Earlier this week, I couldn’t resist the gadget-upgrade gods and picked up a new NVidia-based Mac mini to drive my home theater.

Now to be clear, I’ve actually been waiting for this to happen for awhile now – since I push live HD over my network via an HDHomerun, and run tons of H.264 encoded movies through Frontrow, having hardware decoding of H.264 was essential. Quick summary: Love the box.

Anyways – this post is about what’s running behind the scene, the ‘central nervous system’ of my setup, the media server. As I’ve mentioned before, I used to run a massive machine with 4 drives with a RAID array, and switched over to a small Intel-based Mac mini. Since I’m using very little storage on the box – 20gb or so (all my media is on 2TB of external storage), I wondered what impact switching to a solid-state disk would have on boot time (for those occasional software upgrades), heat, speed, energy consumption usage, etc.

Here’s some information on the machine: It’s a standard configuration (as of 2006) 1.83 ghz Intel Core Duo, 1GB of Ram, 80gb 5400 RPM drive.

Based on some simple research (searching google), I decided going with a G.SKILL 64GB SATA II. I figured, for $139 and reported high write speeds, why not. I also liked the fact that the drive also had a built-in USB connector on the back, making the clone from the internal disk simply a matter of plugging the drive in, using SuperDuper to clone, then replace the old drive.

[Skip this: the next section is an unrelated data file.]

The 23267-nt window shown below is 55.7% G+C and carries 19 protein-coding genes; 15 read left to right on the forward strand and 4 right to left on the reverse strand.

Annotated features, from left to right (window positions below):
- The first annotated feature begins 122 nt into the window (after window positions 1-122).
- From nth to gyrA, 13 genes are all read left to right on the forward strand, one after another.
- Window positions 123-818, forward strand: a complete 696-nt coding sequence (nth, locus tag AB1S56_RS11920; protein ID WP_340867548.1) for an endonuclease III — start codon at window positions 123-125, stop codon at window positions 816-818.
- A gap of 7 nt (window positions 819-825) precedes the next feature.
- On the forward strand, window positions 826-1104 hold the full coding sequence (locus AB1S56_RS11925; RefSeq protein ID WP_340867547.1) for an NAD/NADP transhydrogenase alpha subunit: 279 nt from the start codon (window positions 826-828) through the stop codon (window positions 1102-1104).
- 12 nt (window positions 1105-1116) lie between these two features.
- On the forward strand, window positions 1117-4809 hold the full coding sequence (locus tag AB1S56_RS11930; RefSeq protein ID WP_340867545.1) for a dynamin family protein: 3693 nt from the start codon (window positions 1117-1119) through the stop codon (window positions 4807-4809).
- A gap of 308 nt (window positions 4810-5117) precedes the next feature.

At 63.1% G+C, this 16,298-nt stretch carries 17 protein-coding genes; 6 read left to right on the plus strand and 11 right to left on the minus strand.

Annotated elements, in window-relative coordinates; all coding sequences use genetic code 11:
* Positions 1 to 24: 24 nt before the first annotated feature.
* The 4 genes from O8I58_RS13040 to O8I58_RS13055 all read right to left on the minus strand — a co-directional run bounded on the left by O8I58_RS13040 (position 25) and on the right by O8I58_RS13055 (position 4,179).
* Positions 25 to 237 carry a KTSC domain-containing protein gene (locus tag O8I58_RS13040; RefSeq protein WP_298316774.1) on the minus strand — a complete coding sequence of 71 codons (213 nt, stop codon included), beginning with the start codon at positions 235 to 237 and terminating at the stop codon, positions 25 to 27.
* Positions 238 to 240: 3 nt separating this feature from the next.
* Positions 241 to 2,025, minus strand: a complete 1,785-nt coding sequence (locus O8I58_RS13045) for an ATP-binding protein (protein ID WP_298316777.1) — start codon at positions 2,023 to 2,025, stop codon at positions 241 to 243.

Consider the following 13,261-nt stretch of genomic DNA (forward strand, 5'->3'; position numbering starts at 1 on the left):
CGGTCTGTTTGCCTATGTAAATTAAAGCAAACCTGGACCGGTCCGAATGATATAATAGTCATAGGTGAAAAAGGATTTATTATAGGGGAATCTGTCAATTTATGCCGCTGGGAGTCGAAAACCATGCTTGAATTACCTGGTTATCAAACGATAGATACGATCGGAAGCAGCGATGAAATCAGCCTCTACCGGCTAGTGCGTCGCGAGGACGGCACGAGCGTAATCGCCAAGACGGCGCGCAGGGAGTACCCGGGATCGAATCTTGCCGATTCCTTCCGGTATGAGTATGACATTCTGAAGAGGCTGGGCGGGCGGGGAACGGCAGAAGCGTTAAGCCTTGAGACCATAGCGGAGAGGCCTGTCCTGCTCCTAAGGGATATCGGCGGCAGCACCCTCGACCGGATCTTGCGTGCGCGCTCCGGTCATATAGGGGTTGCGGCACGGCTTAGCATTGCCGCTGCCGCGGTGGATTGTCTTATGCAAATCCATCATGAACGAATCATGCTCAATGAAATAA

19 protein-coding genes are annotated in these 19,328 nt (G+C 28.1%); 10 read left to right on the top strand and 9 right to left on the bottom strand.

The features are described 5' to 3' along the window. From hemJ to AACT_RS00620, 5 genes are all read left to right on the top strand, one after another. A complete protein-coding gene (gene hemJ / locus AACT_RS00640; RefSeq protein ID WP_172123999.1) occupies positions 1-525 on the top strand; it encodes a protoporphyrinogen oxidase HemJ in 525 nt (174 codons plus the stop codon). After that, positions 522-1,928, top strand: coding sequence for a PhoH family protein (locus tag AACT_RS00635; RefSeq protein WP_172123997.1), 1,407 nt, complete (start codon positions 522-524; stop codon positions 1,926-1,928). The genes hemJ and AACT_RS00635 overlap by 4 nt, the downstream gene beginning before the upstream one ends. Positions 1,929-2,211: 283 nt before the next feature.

So, that’s what I did. The hardest part, as you can imagine, was getting the Mac mini apart and installing the drive.

And here’s what I found:

Boot Time

Basically, it cut the boot time in half.

Power Consumption

Using a Kill-A-Watt, I tested the power consumption of the Mac mini. When idle, I noticed a small power usage difference (18w on SSD vs 20w on HD), but otherwise, nothing terribly notable here. I should compare it to the new Mac mini, which claims to be at 13w while idle.

XBench

Using the latest version of XBench (1.3), I saw the most dramatic differences.

Conclusion

Was it worth it?

Sure – basically got a faster boot time, less heat, and about double the performance. The SSD drive didn’t come close to the performance of my Macbook SSD (SLC vs MLC memory), but it was an interesting enough experiment to call it worthwhile.

Now, what I’d really like is a 2.5″ 1TB drive, so I could get rid of those enclosures…. :)